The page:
Time Complexity:

O (N)


Author’s solution will be put up soon.
Tester’s solution will be put up soon.


It’s a good question on combinatorics :slight_smile:

What is wrong in this solution? Help…!!

static int mod = (int)(1E9 + 9);

static void solve()
for(int T=nextInt();T>=1;T–)
int n=nextInt(), m=nextInt();
int x,y;
int color[] = new int[n];
for(int i=0;i<m;i++)
String s[] = nextLine().split(" ");
x = (int)(s[0].toCharArray()[0]);
y = Integer.parseInt(s[1]);
color[y-1]= x;
int flag=0,prevI=0,total=1;
for(int i=0;i<n;i++)
total = total%mod;
total = ((total%mod)*((i-prevI)%mod))%mod;

I did the same thing as mentioned here . Still I was getting TLE . It would be great if someone points out the mistake in the given code.


why wrong answer???

For java , time limit was too strict. I submitted the same code in C and it was accepted. Why so?

Also worth mentioning is the use of the property (axb)%val=((a%val)x(b%val))%val!!
As this would not let the integer overflow happen.


I took the same approach and got TLE. http://www.codechef.com/viewsolution/5143632

I think that the problem was not tested properly. Solutions of similar complexity in Java are getting different verdicts. One is AC and other is TLE. For example, here is AC solution and a similar solution but TLE.

I did the same thing as mentioned here . Still I was getting TLE . It would be great if someone points out the mistake in the given code.


1 Like

Why is my solution giving TLE even if i have solved in O(n)… Please help me .Here’s the code: http://www.codechef.com/viewsolution/5095572

Please refrain from posting your code here. Either link to your submission or explain how you approached the problem. If you do need to post a code snippet, format it properly.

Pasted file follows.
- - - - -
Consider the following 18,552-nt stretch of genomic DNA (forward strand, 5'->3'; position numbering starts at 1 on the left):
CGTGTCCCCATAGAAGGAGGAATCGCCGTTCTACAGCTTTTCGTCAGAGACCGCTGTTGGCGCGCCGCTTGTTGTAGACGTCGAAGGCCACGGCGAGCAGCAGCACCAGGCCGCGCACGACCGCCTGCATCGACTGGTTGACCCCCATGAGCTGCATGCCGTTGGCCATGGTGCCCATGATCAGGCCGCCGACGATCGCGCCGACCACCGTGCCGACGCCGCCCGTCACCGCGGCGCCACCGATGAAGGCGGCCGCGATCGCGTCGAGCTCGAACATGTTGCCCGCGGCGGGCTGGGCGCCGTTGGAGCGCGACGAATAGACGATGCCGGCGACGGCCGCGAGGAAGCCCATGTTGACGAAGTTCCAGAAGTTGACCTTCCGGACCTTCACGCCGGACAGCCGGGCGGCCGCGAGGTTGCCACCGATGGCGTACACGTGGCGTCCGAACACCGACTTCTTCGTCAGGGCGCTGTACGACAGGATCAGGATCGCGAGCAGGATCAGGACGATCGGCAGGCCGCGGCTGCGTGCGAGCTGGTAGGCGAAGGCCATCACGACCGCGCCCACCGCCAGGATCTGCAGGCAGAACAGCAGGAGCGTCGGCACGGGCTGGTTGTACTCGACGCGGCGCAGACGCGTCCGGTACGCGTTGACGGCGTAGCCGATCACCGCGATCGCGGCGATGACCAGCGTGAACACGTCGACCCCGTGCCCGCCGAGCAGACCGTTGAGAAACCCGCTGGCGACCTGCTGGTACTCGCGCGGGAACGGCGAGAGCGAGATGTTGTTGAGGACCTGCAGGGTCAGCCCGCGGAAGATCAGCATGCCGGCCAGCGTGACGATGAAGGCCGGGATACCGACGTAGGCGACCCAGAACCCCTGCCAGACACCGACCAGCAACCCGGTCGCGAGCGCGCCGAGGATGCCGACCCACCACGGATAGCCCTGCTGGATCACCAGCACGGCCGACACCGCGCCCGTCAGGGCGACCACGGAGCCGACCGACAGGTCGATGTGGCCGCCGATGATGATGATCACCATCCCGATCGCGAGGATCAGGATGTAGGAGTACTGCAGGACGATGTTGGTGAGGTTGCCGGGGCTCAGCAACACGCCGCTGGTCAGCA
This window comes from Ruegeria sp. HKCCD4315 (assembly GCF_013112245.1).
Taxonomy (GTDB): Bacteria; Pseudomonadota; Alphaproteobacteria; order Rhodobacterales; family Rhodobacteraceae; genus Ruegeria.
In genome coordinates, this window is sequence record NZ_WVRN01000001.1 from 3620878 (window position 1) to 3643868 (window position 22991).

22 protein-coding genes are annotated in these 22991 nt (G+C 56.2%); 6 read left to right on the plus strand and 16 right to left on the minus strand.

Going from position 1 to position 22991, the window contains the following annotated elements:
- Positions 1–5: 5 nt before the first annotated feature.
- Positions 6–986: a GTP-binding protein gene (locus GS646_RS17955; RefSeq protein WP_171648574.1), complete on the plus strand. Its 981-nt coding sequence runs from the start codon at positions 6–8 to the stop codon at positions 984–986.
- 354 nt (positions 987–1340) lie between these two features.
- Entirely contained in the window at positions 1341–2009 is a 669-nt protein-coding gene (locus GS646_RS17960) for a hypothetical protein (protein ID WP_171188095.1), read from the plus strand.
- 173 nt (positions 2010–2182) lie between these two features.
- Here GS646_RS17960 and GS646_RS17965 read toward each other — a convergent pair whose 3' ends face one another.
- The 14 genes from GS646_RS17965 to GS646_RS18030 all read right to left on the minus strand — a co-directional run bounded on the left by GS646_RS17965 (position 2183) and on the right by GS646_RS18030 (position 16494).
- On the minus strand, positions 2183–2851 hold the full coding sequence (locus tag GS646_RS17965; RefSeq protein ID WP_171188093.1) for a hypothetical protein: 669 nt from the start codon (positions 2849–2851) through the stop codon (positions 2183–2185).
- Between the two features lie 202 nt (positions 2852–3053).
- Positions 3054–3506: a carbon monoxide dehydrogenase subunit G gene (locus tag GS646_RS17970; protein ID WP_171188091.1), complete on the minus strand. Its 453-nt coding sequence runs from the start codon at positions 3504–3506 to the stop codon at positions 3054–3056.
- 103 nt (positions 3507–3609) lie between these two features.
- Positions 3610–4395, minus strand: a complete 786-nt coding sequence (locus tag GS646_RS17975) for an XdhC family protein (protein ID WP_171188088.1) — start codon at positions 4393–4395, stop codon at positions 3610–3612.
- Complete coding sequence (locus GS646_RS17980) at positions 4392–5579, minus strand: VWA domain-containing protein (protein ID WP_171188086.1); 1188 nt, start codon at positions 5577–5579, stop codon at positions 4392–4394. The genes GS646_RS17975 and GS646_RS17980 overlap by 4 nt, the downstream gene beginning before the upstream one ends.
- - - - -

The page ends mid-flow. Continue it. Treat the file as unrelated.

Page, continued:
1 Like

the same algorithm steps are done in Java and got TLE. anyone know a way to speed up the input read ?

Yes you have to use fast read. see http://discuss.codechef.com/questions/7394/help-on-fast-inputoutput
Also see here (my solution including some code NOT FROM ME for fast intput): http://www.codechef.com/viewsolution/4972765

For those using C++, this might help for TLE - my answer

1 Like

What is wrong with my solution? I have used the same approach in JAVA.
Here is link to my solution. Please see to it and HELP…!!
Thanks in advance.


All those getting a TLE, please use fast I/O. Use this implementation of fast I/O or any other that you would like.

Edit:- beroul has pointed out my mistake. There is no flaw in the answer.

I think this answer has a flaw.

If you consider 1000200030004 as input(as used in the editorial).

If some point between first and fifth is coloured 2, it means it can only be start or end.

Space between bucket is used in following lines, for 1 and 2 it refers to the zeros at positions 2nd,3rd,4th

It means that there can only be 2 gaps between buckets, which are coloured with colours on either side buckets.

But, this answer assumes that 1111223333444 is possible, which is having 3 spaces between buckets.

I tried to ask about this via comment but there was no reply from admin.

start at the most left point (“bucket 1”), go to the most right point (bucket “4”)
go from bucket “4” to bucket bucket “3”
then 1 step to the right
then back to bucket 3 then go to bucket “2”
then 1 step to the right
then go to bucket “1”
then 3 step to the right


This question needs faster input/output methods. Use scanf/printf or else if u want to continue using cin and cout add this line std::ios::sync_with_stdio(false); under the int main line